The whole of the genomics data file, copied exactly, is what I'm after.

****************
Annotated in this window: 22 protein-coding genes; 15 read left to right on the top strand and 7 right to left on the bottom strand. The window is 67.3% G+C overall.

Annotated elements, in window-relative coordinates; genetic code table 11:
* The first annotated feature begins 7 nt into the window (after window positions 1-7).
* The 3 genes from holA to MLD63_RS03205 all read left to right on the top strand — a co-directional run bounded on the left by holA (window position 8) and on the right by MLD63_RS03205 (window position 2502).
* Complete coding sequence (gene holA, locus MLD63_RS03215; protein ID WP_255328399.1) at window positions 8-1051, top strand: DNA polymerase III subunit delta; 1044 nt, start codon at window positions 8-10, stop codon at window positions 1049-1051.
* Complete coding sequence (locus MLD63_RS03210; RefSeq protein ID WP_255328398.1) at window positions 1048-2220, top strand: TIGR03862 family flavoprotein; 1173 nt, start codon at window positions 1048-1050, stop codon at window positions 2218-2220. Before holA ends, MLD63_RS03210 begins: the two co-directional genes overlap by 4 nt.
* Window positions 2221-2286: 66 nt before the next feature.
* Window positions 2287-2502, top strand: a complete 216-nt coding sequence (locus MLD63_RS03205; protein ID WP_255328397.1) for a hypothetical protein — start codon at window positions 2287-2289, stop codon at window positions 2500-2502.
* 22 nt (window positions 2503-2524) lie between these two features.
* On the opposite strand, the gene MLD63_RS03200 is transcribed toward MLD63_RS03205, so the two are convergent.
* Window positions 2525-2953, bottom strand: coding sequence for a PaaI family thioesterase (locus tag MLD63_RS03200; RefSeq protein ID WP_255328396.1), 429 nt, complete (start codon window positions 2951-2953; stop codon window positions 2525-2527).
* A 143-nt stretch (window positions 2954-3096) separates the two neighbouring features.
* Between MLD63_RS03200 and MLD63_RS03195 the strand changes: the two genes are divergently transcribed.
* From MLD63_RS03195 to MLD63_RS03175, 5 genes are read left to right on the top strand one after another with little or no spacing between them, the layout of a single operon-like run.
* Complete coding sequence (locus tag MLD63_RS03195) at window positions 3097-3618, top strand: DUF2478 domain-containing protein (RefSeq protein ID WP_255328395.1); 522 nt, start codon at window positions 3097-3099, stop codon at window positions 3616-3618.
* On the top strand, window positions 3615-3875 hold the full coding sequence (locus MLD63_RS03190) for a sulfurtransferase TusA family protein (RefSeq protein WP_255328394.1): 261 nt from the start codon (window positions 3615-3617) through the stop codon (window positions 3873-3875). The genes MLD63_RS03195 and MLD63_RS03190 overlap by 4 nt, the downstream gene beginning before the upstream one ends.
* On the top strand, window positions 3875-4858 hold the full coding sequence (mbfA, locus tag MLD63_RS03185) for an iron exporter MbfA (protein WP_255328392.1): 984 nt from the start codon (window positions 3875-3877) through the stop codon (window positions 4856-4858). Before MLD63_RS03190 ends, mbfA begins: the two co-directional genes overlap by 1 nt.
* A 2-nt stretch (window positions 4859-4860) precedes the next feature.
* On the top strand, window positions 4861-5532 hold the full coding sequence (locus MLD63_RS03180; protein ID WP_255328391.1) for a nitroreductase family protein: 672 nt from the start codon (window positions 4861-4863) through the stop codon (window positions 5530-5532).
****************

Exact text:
Annotated in this window: 22 protein-coding genes; 15 read left to right on the top strand and 7 right to left on the bottom strand. The window is 67.3% G+C overall.

Annotated elements, in window-relative coordinates; genetic code table 11:
* The first annotated feature begins 7 nt into the window (after window positions 1-7).
* The 3 genes from holA to MLD63_RS03205 all read left to right on the top strand — a co-directional run bounded on the left by holA (window position 8) and on the right by MLD63_RS03205 (window position 2502).
* Complete coding sequence (gene holA, locus MLD63_RS03215; protein ID WP_255328399.1) at window positions 8-1051, top strand: DNA polymerase III subunit delta; 1044 nt, start codon at window positions 8-10, stop codon at window positions 1049-1051.
* Complete coding sequence (locus MLD63_RS03210; RefSeq protein ID WP_255328398.1) at window positions 1048-2220, top strand: TIGR03862 family flavoprotein; 1173 nt, start codon at window positions 1048-1050, stop codon at window positions 2218-2220. Before holA ends, MLD63_RS03210 begins: the two co-directional genes overlap by 4 nt.
* Window positions 2221-2286: 66 nt before the next feature.
* Window positions 2287-2502, top strand: a complete 216-nt coding sequence (locus MLD63_RS03205; protein ID WP_255328397.1) for a hypothetical protein — start codon at window positions 2287-2289, stop codon at window positions 2500-2502.
* 22 nt (window positions 2503-2524) lie between these two features.
* On the opposite strand, the gene MLD63_RS03200 is transcribed toward MLD63_RS03205, so the two are convergent.
* Window positions 2525-2953, bottom strand: coding sequence for a PaaI family thioesterase (locus tag MLD63_RS03200; RefSeq protein ID WP_255328396.1), 429 nt, complete (start codon window positions 2951-2953; stop codon window positions 2525-2527).
* A 143-nt stretch (window positions 2954-3096) separates the two neighbouring features.
* Between MLD63_RS03200 and MLD63_RS03195 the strand changes: the two genes are divergently transcribed.
* From MLD63_RS03195 to MLD63_RS03175, 5 genes are read left to right on the top strand one after another with little or no spacing between them, the layout of a single operon-like run.
* Complete coding sequence (locus tag MLD63_RS03195) at window positions 3097-3618, top strand: DUF2478 domain-containing protein (RefSeq protein ID WP_255328395.1); 522 nt, start codon at window positions 3097-3099, stop codon at window positions 3616-3618.
* On the top strand, window positions 3615-3875 hold the full coding sequence (locus MLD63_RS03190) for a sulfurtransferase TusA family protein (RefSeq protein WP_255328394.1): 261 nt from the start codon (window positions 3615-3617) through the stop codon (window positions 3873-3875). The genes MLD63_RS03195 and MLD63_RS03190 overlap by 4 nt, the downstream gene beginning before the upstream one ends.
* On the top strand, window positions 3875-4858 hold the full coding sequence (mbfA, locus tag MLD63_RS03185) for an iron exporter MbfA (protein WP_255328392.1): 984 nt from the start codon (window positions 3875-3877) through the stop codon (window positions 4856-4858). Before MLD63_RS03190 ends, mbfA begins: the two co-directional genes overlap by 1 nt.
* A 2-nt stretch (window positions 4859-4860) precedes the next feature.
* On the top strand, window positions 4861-5532 hold the full coding sequence (locus MLD63_RS03180; protein ID WP_255328391.1) for a nitroreductase family protein: 672 nt from the start codon (window positions 4861-4863) through the stop codon (window positions 5530-5532).